WITH IRANIAN facilities widely distributed and often hidden deep underground, it is hard to find anyone who believes an attack – Israeli or American – could do more than set back the Iranian nuclear program by a few years, but advocates say that will buy time for more pressure to force a policy change or, best, regime change.

In reality, an attack is more likely to provoke wider conflict and economic disruptions that could have global repercussions. If Israel attacks, with or without American backing or even knowledge, Washington will still be seen as either complicit or too weak to control its ally.

Iranian officials have made credible warnings that if attacked they would not confine their retaliation to Israel but will go after the Great Satan and its Arab friends as well.

That includes closing the Straits of Hormuz though which pass ships bearing more than a third of the world’s supply of oil and gas, targeting the US Fifth Fleet and hitting American military and commercial facilities in the Gulf.

An American military official called Iran “the biggest threat to the United States and to our interests and to our friends in the region.”

Tens of thousands of Americans, military and civilian, are in the area, in Iraq on Iran’s western border and Afghanistan on its eastern border, and in countries throughout the Gulf.

Iran could be expected to attack Israel with its long-range Shahab-3 missiles as well as its network of allies, particularly Hizbullah in Lebanon, which has an estimated 50,000-plus missiles supplied by Iran and Syria, as well as Palestinian terror groups in Gaza. Syria could join in as a diversion from its uprising at home.

If an Israeli attack sparks a third major Middle East war, retaliation can be expected against American interests and friends. That could potentially cause more damage to US-Israel relations than to Iran’s nuclear ambitions.

You can forget what GOP presidential wannabes Rick Perry, Rick Santorum and some jingoists on the right have been saying about backing an Israeli attack on Iran. The American people are fed up with the two Middle East wars we already have and don’t want another one.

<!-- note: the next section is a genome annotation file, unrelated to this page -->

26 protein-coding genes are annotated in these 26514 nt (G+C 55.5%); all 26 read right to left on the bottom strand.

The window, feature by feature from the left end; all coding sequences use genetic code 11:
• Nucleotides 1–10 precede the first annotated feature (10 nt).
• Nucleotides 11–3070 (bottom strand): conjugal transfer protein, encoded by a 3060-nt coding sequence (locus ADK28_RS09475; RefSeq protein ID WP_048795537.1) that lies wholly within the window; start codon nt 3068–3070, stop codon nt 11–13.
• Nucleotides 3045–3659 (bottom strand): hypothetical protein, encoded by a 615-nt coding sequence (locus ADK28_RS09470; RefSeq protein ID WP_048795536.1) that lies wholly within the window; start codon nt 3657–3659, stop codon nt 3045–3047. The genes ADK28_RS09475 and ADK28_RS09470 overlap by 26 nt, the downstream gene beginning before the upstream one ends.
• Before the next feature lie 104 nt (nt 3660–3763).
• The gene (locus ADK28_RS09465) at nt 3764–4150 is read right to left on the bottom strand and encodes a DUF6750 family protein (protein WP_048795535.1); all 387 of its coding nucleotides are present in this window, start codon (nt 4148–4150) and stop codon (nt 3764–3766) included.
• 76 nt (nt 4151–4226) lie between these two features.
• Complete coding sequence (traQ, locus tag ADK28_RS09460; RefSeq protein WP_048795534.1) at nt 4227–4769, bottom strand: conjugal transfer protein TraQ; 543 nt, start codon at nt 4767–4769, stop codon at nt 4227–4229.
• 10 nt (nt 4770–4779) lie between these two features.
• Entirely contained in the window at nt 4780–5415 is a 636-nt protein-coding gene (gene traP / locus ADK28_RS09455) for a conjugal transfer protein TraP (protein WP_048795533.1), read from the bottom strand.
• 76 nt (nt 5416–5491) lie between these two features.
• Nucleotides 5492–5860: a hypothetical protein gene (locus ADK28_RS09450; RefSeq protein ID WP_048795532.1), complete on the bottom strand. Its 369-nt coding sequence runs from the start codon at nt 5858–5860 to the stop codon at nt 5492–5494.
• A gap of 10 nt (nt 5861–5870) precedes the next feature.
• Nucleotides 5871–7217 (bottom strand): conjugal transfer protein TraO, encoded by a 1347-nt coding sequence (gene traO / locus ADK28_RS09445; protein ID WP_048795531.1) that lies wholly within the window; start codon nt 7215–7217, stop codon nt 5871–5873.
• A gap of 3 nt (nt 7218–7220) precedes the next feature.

They are likely to be unforgiving, even if they sympathize with Israel’s motivation.

Israeli analyst (and my fellow Jerusalem Post columnist) Barry Rubin points out: “An attack would not stop Iran’s program but only delay it, while guaranteeing that Teheran would be in a state of war with Israel and far more likely to use nuclear weapons.”

In The Atlantic, Jeffery Goldberg wrote that “an attack could legitimize the very program Israel is hoping to wipe out.”

Israel’s fears are legitimate, as is its frustration with the failure of other countries to take strong enough action. This is particularly true regarding enablers like Russia and China, which are aiding and abetting the Iranian program.

But brinkmanship can be a very dangerous game and war frenzy can prove difficult to contain, especially if the enemy doesn’t think you’re bluffing and decides to act first. It’s a lesson Egypt learned that the hard way in 1967.

The writer is a syndicated columnist, Washington lobbyist and consultant. He writes regularly for Anglo-Jewish newspapers and is the former legislative director of AIPAC and Washington representative of the World Jewish Congress.